Although she loved Bill, Sue was surprised when she realized that Bill Jensen was not the popular, outgoing guy she first thought he was. He was actually a loner. Despite the way she had viewed him at their first meeting at the scuba club, he really didn't have close friends. When they got together with a group, the others tended to be her friends, not his. She understood why he might not trust people enough to get close to them. After his pillar-to-post childhood, when he never really felt that he belonged anywhere, she reasoned, why shouldn't he take a wait-and-see attitude about people?

Sue saw that Bill could not keep a roommate, that they moved in and out rapidly, but she didn't think much of it. There was very little about him that concerned her; when they were alone, they got along fine, and she didn't find his tendency to dominate conversations a deterrent to their relationship. He might be kind of bossy and even arrogant sometimes, but to her, he was interesting, and he knew so much about many things. She certainly didn't see him then as boorish and oblivious to other people's reactions.

Sue felt sorry for Bill when his mother humiliated him in front of other students in his dorm. "She would get drunk and call him from California, where she was living then," Sue recalled. "It bothered him so much he got ulcers from the stress. I remember once how angry he was when his mother couldn't get him on the phone and she called the resident adviser in his dorm. He was so embarrassed to think of how she must have sounded, knowing that she only called when she had been drinking."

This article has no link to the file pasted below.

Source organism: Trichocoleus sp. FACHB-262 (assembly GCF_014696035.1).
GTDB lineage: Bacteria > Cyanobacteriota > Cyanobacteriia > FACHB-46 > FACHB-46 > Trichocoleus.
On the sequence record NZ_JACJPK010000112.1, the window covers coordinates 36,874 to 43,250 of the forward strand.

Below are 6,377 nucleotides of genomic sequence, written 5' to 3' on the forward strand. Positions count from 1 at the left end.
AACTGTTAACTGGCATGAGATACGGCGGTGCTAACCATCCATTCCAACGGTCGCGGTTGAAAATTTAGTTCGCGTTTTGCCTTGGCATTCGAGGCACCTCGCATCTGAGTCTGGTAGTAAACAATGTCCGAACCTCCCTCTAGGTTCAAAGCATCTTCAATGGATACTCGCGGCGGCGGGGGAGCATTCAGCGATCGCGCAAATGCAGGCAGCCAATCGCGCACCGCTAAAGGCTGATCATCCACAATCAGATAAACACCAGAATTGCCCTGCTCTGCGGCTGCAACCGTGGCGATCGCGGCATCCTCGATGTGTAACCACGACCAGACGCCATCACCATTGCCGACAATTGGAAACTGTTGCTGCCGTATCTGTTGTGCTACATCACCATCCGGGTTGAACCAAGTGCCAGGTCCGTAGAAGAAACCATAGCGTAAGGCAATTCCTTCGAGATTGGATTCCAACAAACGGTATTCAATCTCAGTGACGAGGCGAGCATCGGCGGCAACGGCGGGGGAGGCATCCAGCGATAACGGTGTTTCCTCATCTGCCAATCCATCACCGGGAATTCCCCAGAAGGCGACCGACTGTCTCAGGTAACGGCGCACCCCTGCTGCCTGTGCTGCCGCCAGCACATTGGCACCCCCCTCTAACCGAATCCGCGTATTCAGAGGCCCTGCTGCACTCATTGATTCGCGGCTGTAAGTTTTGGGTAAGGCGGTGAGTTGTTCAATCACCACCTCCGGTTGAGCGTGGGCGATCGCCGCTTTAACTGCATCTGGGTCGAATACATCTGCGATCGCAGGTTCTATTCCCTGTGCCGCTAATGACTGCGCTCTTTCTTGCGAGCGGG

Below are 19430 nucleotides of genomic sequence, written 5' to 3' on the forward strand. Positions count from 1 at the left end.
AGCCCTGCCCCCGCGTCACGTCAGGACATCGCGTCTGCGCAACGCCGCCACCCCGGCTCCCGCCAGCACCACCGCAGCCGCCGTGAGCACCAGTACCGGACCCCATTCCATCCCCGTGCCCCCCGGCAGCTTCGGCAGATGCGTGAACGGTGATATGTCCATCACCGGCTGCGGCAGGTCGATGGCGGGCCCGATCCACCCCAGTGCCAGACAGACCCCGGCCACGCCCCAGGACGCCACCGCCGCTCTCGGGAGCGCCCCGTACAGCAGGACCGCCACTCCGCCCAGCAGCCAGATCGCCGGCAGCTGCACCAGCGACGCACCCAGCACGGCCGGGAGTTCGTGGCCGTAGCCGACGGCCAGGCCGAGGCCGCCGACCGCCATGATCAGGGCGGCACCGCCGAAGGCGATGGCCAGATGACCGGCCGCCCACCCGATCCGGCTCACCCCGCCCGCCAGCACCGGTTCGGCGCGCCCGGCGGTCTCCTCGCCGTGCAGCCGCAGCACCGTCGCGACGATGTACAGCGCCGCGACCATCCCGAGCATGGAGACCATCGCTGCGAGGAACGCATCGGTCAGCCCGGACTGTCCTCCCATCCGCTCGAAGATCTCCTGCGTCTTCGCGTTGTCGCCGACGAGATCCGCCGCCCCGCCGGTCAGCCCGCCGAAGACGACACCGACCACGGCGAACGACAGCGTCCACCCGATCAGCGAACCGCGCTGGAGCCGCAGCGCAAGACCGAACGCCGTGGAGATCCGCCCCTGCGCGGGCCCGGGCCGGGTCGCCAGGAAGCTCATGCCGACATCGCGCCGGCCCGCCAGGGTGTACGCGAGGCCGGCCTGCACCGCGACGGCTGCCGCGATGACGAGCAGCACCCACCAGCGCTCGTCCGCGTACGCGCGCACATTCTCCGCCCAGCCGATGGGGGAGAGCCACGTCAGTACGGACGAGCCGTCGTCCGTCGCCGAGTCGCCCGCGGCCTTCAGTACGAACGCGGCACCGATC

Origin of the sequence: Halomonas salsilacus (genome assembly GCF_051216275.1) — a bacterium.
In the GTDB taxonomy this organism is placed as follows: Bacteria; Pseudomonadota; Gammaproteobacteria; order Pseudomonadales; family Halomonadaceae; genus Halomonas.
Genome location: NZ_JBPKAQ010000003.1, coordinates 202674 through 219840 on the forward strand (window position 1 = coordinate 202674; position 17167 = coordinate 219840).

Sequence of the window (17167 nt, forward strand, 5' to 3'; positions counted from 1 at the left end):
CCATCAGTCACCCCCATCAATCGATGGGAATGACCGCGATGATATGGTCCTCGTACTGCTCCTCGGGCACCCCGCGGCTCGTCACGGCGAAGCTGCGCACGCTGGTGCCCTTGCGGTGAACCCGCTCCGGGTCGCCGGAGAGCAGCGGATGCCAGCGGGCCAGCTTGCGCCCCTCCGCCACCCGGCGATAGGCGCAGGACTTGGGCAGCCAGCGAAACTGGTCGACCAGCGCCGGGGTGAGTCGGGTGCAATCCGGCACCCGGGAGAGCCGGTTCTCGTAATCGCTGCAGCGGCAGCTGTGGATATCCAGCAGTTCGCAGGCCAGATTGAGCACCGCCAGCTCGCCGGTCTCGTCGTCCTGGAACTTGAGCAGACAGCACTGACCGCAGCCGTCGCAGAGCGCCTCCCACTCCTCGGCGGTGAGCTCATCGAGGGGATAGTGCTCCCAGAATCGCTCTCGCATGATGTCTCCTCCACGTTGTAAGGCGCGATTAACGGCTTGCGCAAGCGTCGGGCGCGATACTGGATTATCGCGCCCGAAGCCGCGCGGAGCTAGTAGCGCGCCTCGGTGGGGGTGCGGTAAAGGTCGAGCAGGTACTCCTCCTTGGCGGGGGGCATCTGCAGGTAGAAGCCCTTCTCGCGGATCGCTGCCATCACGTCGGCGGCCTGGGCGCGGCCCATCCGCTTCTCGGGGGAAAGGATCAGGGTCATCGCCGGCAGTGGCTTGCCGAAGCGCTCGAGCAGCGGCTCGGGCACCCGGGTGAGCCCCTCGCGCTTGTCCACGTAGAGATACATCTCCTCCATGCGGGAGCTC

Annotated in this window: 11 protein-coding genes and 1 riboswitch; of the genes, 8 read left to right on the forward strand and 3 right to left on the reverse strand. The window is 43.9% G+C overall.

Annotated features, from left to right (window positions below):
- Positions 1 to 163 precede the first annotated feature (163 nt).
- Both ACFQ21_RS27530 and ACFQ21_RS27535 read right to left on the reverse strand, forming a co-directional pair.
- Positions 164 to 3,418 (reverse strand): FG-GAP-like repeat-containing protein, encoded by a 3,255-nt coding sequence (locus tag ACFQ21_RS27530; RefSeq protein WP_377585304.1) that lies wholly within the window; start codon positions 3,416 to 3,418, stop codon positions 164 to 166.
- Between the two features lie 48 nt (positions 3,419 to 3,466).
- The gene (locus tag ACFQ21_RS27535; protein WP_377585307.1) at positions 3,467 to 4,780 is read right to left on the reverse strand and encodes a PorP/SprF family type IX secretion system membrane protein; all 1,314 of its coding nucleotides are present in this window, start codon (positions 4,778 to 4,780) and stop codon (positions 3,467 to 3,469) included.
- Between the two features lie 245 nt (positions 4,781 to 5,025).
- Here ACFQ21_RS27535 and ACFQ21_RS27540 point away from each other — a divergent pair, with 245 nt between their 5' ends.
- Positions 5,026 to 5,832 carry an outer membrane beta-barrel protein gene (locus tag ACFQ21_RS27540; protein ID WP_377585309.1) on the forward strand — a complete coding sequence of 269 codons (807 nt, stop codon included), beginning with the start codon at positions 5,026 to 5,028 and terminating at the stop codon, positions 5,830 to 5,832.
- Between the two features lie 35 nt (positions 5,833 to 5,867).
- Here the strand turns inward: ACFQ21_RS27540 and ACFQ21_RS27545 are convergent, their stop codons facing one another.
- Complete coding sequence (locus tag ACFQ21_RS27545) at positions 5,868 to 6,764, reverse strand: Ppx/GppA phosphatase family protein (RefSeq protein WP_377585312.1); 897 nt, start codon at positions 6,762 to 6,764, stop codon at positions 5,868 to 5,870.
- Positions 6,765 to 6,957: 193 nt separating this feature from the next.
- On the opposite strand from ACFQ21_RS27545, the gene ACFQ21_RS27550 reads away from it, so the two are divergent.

Bill Jensen was struggling to make a better life for himself, one in which he could leave his birth family behind. He felt no particular allegiance to his mother; he had no reason to. She hadn't fought to keep him when he was five and the state's social workers moved in and took him away to a foster home. And she hadn't been very nice to him when Bill lived with her and a stepfather in California when he was in junior high. Beyond his adopted father, Chuck, Bill had never had any stable roots that would make him feel grounded in the world. Sue understood that, and tried to reassure him that he was a special person, successful and smart, and that he had a great future ahead of him. She loved him and vowed to be the kind of wife who would help him find a happy life.

The only disturbing experience Sue had with Bill in college was at his nineteenth birthday party. They had gone out with some friends, and both of them had a little too much to drink. Although she couldn't even remember what they argued about, it was serious enough for him to put his hands on her in anger, and she was left with black and purple marks where he'd grabbed her arms.

The fracas at Bill's birthday celebration had escalated to a point where somebody called the police, and they quickly broke up the party.

Sue would remember a long time later that the grad student who was the resident adviser in her dorm had looked closely at her bruised arms and warned her to be careful, saying, "This may be your first time — but it won't be the last time he hurts you."

Sue listened to her adviser, but it didn't sink in and she didn't believe it. She loved Bill, and she was anxious to make up with him. "I heard what he was saying — but I knew he couldn't be talking about Bill. He didn't know him the way I did."